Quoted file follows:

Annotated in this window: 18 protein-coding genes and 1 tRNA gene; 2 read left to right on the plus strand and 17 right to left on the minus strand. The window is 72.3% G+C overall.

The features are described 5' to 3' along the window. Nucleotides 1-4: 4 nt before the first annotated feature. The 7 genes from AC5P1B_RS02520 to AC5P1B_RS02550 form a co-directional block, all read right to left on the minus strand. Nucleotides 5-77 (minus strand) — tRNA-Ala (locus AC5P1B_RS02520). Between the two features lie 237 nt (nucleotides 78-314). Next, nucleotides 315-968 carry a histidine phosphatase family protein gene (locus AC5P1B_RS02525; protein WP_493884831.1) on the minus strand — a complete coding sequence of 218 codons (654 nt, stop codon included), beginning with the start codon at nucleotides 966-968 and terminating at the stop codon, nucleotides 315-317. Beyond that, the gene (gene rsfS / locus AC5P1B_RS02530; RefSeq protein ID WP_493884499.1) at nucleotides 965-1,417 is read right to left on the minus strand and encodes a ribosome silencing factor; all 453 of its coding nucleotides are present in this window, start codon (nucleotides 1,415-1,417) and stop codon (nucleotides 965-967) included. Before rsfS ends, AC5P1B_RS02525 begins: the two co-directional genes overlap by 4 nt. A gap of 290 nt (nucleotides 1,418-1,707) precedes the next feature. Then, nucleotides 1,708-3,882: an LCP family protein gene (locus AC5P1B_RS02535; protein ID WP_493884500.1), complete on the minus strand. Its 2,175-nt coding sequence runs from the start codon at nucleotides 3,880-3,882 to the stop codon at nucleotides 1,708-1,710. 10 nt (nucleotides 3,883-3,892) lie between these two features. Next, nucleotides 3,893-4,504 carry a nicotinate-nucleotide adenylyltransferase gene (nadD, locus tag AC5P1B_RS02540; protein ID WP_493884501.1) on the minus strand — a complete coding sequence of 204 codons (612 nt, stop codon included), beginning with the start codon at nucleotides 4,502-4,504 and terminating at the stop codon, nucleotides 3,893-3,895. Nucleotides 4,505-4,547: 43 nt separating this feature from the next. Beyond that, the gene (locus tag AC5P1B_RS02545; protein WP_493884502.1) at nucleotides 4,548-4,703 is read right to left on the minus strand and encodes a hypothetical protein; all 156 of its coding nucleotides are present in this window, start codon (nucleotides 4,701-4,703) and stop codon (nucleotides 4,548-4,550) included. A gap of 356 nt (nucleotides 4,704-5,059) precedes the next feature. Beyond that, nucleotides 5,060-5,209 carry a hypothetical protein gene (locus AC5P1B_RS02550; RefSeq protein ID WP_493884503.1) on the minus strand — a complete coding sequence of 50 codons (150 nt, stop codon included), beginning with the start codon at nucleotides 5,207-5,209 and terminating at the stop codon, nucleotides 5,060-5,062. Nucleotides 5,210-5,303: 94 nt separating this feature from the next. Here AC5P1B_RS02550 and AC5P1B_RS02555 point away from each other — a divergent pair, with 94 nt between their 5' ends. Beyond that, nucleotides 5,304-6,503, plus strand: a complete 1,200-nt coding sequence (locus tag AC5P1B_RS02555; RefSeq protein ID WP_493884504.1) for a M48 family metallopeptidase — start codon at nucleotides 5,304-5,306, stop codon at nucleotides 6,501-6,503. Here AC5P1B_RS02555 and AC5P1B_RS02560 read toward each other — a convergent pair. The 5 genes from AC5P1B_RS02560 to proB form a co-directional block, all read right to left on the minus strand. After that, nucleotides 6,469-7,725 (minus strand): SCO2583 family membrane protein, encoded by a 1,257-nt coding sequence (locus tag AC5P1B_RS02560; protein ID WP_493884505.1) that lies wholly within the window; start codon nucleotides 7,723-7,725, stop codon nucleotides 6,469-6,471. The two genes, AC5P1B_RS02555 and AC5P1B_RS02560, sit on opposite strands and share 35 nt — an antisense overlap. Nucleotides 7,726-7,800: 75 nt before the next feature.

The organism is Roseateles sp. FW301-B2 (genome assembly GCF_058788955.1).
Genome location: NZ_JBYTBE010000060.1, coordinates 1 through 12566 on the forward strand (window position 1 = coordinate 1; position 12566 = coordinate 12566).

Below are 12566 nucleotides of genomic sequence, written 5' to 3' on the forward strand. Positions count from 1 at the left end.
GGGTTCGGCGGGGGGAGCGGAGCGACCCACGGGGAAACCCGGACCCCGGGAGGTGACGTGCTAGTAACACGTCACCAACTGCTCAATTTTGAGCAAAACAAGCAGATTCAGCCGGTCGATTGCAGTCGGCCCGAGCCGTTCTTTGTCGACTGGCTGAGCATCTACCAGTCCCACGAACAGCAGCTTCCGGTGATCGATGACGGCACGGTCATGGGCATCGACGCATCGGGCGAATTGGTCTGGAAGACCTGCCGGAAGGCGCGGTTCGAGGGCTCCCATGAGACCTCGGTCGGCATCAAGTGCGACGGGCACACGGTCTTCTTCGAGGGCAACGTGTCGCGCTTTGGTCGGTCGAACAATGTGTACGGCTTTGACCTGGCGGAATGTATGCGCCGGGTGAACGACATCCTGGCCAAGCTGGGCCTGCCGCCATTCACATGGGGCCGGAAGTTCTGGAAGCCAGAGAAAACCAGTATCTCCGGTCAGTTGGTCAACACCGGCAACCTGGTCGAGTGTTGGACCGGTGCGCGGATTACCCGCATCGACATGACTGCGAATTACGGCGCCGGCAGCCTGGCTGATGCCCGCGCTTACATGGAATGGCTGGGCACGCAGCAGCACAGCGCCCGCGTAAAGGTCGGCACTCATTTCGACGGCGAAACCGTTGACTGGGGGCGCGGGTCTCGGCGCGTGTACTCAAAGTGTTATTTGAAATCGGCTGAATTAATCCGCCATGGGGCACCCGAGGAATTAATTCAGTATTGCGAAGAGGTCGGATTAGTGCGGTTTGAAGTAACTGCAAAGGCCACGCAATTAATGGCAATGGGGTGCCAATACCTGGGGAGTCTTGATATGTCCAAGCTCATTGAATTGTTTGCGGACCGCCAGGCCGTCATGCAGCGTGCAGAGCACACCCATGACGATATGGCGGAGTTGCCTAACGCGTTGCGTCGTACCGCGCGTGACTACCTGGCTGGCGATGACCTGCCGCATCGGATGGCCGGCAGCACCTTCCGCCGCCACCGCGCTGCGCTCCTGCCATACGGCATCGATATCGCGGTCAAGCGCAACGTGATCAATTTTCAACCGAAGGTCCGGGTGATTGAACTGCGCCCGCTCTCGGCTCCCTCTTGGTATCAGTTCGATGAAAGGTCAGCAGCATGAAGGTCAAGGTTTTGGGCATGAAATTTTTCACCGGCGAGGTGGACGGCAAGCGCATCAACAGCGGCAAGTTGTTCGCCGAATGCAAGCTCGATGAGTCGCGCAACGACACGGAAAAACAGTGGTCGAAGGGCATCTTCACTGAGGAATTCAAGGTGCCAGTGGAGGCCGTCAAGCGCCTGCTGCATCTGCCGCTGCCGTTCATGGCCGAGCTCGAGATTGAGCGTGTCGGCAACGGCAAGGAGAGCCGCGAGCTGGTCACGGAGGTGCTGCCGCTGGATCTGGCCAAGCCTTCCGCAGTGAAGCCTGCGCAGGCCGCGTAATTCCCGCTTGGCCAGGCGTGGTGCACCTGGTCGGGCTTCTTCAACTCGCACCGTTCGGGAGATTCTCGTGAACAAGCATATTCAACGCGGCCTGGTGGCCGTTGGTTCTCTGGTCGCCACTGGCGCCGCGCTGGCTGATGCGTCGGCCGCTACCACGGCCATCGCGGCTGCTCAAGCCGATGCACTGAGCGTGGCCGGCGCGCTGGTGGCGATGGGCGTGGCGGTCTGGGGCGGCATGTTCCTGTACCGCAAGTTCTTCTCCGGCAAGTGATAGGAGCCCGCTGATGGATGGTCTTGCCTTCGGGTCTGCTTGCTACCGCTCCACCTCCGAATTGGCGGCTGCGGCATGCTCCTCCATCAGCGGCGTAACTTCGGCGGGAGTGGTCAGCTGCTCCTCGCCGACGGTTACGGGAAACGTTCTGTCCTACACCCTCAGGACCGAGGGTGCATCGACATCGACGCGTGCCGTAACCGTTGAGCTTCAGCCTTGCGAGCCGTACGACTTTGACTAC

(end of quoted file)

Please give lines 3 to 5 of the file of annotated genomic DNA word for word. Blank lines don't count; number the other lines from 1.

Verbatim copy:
The organism is Roseateles sp. FW301-B2 (genome assembly GCF_058788955.1).
Genome location: NZ_JBYTBE010000060.1, coordinates 1 through 12566 on the forward strand (window position 1 = coordinate 1; position 12566 = coordinate 12566).

Below are 12566 nucleotides of genomic sequence, written 5' to 3' on the forward strand. Positions count from 1 at the left end.